New crops represent potential sources of new human foods and livestock feeds with better digestibility and other health benefits. New medicinal crops may assist in the battle with diseases such as cancer and AIDS. Examples of anticarcinogens include vinblastine and vincristine from Catharanthus (Vinca) rosea and Taxol (paclitaxel) from Taxus brevifolia. New plant sources with potentially beneficial HIV properties are being studied.

New Crops for Stronger Rural Communities

One of the most observable benefits from new crops may be the development of processing and packaging in local communities. According to coauthor Dr. Robert L. Myers of the USDA's Cooperative State Research, Education, and Extension Service, "a benefit to rural communities of new crops is that they have to be raised first on small acreages, so initial processing can be small-scale, typically with input from local entrepreneurs."

Recommendations

Coauthor Dr. Gary D. Jolliff of the Department of Crop and Soil Science at Oregon State points out that competition for public funds dedicated to agricultural research is fierce. "The established commodity programs have a real advantage in that they're well represented and well able to apply pressure on those who make funding decisions. This is a natural consequence of the federal programs that have dominated U.S. agriculture for the last 40 years. And the poor record of other attempts at developing new crops in this country shows that institutional innovation is the key."

The CAST task force on diversifying U.S. agriculture made the following recommendations:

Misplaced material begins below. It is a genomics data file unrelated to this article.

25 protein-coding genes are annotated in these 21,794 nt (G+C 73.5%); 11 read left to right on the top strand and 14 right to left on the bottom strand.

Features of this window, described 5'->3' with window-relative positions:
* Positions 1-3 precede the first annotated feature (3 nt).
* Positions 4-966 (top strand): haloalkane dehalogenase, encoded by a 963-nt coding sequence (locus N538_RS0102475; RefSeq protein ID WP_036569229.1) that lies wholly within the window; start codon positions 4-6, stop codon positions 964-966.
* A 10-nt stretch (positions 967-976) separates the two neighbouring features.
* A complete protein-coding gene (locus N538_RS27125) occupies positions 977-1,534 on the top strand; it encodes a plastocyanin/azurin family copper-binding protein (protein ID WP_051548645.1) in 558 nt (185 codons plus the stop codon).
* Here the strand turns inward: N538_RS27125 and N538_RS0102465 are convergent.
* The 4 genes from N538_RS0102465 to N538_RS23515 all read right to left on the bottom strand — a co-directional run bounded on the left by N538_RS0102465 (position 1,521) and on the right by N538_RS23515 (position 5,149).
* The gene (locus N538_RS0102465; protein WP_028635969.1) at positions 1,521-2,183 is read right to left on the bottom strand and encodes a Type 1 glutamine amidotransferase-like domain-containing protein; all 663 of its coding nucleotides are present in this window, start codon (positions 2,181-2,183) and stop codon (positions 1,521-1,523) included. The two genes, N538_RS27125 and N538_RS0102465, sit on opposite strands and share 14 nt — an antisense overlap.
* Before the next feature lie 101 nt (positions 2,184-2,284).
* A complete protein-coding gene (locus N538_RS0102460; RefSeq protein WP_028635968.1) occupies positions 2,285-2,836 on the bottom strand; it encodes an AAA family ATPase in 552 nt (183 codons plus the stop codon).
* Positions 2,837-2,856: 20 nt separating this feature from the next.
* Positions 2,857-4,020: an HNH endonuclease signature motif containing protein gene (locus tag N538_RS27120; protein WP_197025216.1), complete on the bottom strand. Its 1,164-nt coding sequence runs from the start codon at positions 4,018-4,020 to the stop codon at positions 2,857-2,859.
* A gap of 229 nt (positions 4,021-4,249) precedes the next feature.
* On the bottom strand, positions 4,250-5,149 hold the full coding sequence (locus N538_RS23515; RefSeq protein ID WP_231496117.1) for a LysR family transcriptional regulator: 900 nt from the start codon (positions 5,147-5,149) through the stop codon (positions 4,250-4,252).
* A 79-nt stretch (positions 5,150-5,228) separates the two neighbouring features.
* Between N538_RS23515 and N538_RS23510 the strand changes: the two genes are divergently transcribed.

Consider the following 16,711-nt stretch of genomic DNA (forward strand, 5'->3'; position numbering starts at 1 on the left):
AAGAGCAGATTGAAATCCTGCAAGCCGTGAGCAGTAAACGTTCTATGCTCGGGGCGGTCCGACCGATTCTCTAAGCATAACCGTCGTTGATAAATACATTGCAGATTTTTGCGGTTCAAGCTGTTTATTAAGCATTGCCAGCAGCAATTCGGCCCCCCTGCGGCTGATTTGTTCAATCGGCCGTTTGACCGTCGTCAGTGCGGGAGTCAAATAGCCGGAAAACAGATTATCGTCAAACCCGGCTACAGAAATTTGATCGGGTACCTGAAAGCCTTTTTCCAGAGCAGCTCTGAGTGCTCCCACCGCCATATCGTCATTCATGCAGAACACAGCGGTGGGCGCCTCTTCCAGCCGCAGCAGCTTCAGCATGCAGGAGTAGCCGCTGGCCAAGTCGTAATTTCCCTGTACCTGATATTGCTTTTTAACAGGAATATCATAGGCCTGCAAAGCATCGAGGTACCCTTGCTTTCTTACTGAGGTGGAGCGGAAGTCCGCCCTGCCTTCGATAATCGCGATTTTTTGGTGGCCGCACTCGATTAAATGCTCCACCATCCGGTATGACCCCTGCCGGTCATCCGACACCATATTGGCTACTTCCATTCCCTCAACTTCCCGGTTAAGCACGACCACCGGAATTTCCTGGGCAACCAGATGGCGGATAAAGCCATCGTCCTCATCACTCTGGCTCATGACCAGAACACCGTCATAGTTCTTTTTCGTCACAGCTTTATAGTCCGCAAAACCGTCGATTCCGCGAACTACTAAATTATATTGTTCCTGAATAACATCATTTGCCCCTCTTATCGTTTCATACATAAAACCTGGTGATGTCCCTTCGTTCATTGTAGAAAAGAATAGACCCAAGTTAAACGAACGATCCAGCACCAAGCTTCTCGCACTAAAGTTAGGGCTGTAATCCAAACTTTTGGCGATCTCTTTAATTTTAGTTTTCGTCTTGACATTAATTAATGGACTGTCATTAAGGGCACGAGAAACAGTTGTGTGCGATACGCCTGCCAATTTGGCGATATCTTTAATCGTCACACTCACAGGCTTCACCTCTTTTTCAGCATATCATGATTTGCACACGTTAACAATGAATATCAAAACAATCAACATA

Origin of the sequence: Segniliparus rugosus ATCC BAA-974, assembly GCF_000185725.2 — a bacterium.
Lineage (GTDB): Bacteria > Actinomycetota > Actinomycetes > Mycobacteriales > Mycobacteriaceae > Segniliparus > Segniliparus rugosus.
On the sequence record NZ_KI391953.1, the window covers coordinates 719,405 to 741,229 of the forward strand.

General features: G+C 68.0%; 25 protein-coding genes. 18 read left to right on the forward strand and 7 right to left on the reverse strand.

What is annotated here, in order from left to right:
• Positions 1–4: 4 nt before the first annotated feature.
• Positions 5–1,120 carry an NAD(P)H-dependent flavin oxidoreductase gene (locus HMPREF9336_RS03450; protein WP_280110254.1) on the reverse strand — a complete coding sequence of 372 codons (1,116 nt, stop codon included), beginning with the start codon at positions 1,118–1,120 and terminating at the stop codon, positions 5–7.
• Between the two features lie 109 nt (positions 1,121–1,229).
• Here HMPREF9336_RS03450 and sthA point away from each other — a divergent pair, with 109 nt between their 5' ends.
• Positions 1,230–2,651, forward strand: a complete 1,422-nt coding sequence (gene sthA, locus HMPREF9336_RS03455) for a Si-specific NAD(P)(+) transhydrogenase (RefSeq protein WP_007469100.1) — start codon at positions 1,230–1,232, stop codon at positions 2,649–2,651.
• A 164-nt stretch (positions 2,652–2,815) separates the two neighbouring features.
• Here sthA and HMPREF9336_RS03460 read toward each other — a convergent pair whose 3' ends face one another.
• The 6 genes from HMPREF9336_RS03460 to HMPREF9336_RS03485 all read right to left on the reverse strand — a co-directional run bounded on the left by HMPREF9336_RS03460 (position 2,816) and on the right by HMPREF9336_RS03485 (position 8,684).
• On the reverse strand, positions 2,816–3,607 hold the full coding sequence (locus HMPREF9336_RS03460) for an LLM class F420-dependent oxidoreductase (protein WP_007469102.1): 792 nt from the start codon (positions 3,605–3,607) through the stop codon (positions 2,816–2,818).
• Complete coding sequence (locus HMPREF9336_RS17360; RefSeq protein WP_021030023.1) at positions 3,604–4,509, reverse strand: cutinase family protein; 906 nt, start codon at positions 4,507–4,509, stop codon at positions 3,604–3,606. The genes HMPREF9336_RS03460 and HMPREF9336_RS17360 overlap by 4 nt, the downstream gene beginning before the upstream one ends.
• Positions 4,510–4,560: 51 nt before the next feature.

1. The USDA should examine how to support new-crops development through policies and programs, and request from Congress either additional funding or redirection of current funding.
  2. Development incentives should include crop insurance for new crops, guaranteed loans for some, a system of grants for interested farmers and small business, permission to grow new crops on idled land, and the release of new publicly supported cultivars to individuals and institutions devoted to new crops.
  3. A new crops initiative tentatively named the Jefferson Initiative should be created to become the focal program and voice for new-crops development and to serve as an umbrella organization for many types of public-private partnerships aimed at commercialization.
  4. An innovative new research and development entity tentatively named the Jefferson Institute should be created to provide the critical mass of talent and resources needed to strategically boost new crops to a self-sustaining level.

Role of Federal Programs

Federal support is necessary. The private sector is discouraged from sponsoring research and development efforts in new crops since introduction often requires 10 to 40 years or longer. Crop introduction also is inherently risky. Bottlenecks include problems with production, crop availability, and market forces. Often the tremendous benefits of success may not accrue to the person or institution originating development.

Finally, growers ordinarily are not interested in new crops without an assured market, and marketers will not handle new crops without an assured supply. Because of this dilemma, an independent and neutral party is needed to bring researchers, growers, processors, and marketers together within and between regions.